Such are the compensations of poverty
to see –

Like an electric fungus
sprung from its own effulgence
of intercircled jewelry
reflected on the pavement

like a reliquary sedan-chair,
out of a legend, dumped there,

before a ten-cent Cinema

a sugar-coated box office
enjail a Goddess
aglitter, in her runt of a tower,
with ritual claustrophobia.

Such are compensations of poverty
to see –

Transient in the dust,
the brilliancy
of a trolley
loaded with luminous busts;

lovely in anonymity
they vanish
with the mirage
of their passage."
- On Third Avenue by Mina Loy from The Lost Lunar Baedeker by Mina Loy, New York, Noonday Press: 1996.

None of this was met with enthusiasm by the male writers, celebrated or otherwise, of the time.   In The Lady Poets With Footnotes (1924) Ernest Hemingway, under the guise of satirizing the style of T.S. Eliot, took aim at six female poets including Edna St. Vincent Millet ("College nymphomaniac"), Sara Teasdale ("Favorite of State University Male Virgins"), and Amy Lowell ("She smoked cigars all right, but her stuff was no good").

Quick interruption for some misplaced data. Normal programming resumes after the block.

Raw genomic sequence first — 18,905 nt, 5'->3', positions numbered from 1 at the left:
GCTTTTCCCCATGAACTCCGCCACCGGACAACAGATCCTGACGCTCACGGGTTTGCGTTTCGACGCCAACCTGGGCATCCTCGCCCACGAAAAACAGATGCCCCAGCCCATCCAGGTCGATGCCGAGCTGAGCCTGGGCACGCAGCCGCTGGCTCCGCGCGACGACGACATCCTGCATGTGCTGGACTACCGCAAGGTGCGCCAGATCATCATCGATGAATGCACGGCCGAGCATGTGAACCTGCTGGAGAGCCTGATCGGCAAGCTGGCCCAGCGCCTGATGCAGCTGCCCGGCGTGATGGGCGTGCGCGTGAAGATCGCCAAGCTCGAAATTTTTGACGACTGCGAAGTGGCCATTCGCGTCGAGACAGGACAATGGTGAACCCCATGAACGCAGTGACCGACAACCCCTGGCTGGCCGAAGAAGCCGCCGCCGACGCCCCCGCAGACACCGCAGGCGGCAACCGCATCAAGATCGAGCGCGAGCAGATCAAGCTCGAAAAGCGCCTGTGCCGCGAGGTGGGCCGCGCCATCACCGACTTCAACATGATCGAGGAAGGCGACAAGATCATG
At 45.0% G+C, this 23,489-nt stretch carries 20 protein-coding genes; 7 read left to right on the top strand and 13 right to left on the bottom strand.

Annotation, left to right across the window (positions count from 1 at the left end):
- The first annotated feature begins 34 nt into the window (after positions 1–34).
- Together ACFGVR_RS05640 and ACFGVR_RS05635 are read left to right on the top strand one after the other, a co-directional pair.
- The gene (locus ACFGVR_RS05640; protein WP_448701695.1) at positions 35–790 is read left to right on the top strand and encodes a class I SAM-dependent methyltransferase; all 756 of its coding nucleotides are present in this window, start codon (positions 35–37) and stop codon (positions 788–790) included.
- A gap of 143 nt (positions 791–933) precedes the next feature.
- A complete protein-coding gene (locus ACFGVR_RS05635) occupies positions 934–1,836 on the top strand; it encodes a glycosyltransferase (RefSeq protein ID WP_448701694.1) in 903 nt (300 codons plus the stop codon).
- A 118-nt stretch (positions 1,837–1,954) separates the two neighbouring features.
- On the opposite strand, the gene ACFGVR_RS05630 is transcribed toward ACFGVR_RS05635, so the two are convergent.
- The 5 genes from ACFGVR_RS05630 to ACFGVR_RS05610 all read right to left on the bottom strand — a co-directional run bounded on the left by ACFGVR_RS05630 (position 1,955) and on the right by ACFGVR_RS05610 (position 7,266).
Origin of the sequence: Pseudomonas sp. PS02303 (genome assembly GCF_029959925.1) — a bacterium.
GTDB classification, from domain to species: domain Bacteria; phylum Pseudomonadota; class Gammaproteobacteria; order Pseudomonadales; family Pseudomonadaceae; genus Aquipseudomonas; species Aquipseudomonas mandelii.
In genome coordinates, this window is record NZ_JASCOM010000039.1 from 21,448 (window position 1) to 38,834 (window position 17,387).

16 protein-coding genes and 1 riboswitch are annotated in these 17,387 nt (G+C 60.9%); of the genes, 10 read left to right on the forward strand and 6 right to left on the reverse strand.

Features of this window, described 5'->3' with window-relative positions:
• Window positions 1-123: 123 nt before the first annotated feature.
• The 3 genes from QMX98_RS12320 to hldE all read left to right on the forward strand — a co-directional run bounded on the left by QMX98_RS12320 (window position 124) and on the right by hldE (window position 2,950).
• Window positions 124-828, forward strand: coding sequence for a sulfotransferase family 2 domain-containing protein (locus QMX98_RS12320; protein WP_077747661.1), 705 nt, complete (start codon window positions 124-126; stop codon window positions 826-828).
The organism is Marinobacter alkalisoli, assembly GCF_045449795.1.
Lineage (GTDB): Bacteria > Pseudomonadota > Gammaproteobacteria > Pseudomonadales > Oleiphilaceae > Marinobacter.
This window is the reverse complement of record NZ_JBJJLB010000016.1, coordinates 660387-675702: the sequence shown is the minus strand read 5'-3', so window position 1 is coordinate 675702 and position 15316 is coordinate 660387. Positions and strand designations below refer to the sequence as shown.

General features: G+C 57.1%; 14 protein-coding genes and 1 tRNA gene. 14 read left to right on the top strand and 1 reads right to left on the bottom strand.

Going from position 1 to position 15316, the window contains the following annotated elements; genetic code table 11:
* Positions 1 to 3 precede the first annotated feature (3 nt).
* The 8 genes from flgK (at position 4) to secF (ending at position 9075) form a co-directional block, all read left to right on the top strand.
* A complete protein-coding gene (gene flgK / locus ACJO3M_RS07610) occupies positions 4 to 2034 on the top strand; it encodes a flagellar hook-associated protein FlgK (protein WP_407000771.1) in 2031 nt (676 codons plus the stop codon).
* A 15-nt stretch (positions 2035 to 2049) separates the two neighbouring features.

The Book of Repulsive Women by Djuna Barnes was published in 1915, at a price fifteen cents, too much of a bargain as it turned out, for the price soon more than tripled as Barnes' sassy, hard-boiled  vision of female sexuality became an underground sensation.
Djuna Barnes (1892-1982) was a literary modernist whose Collected Poems were reprinted by the University of Wisconsin Press in 2005.  The Book of Repulsive Women remains, as always, a difficult to find gem.
It is readable online here, thanks to Johannes Beilharz. 

Modernist Women Poets: An Anthology, edited by Robert Haas & Paul Ebenkamp, Berkeley, Counterpoint Press: 2014.
1. Chana Orloff -  Torso of a woman, 1918, Galerie Anne-Sophie Duval, Paris.
Chana Orloff's Torso of a Naked Woman was purchased from the artist  by the American expatriate painter Romaine Brooks in Paris shortly after it was completed.
2. Chana Orloff -private collection, France.